Exodus (some might know them as vodka), a large 25 man raiding guild in WoW, is calling it quits.  They were an ultra competitive group and the post summing up their exit is very interesting.  I’ll summarize the quote (bold for emphasis):

In the last few years this game (despite many people quitting and guilds dying) isn’t to blame for vodka/Exodus’ demise it’s the raiding community. You see… we’ve basically been killing ourselves off slowly since day 1. … the time commitment and the level of shear dedication and determination it takes and costs to be at the very top. Raiding for many many hours on end is fun, CAN be exciting, and at the end of it all can really prove who really wants that world first/us first/realm first the most.  Unfortunately we (hardcore raiders) pushed too hard. The competition is slim because the competition is literally eating each other (well not that literally). Good luck to everyone left in the race for this expac, but I don’t know how much longer this sort of thing can last.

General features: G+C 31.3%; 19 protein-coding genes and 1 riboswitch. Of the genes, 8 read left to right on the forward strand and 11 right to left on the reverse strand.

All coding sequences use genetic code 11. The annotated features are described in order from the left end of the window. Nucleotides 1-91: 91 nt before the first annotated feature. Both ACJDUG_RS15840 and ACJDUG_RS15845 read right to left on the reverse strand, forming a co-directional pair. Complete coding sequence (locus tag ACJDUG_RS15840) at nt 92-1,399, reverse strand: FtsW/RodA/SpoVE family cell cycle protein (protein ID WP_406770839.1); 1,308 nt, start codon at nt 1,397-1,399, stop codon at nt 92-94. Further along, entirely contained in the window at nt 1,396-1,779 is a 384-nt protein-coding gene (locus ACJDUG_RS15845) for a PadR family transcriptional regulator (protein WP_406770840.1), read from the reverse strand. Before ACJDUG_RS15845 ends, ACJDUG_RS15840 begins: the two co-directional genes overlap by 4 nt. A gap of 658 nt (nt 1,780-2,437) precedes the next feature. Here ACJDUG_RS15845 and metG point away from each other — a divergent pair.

I think it’s important to read the original quote but the TLDR; version is simply that hardcore raiding has a smaller and smaller pool of eligible players.  Those that do make the cut get burned out on the crazy race for world firsts. Many guilds run 16-18 hour days until that world first run is over.  No human being with children can run those hours or any with a typical full-time job, so you’re looking at getting people just out of school (or in post-secondary) to fill the slots.  There’s just too much competition for their attention at that age that it’s difficult to motivate them.  Especially if they haven’t been part of the MMO scene from the start.

This isn’t to through the genre under the bus.  I was a big raider in EQ and early WoW.  I knew quite a few in the real world before I met their in-game counterparts.  I made a choice for a family life and put the raiding away.  Some didn’t and they are quite happy where they are today.

That being said, it’s rather clear that today’s trend of a more social/casual attitude towards gaming is not a fad but a reality.  Games that want to attract a hardcore base will have to be niche from design as there simply aren’t enough people left in the general public with the time or energy to consume it.

Slightly related, Camelot Unchained hit its kickstarter goal (and passed by 10%).  I am glad it was able to make the mark and look forward to what is put out.  I hope that the game launches and gets some success, if only to break the MMO-themepark mold.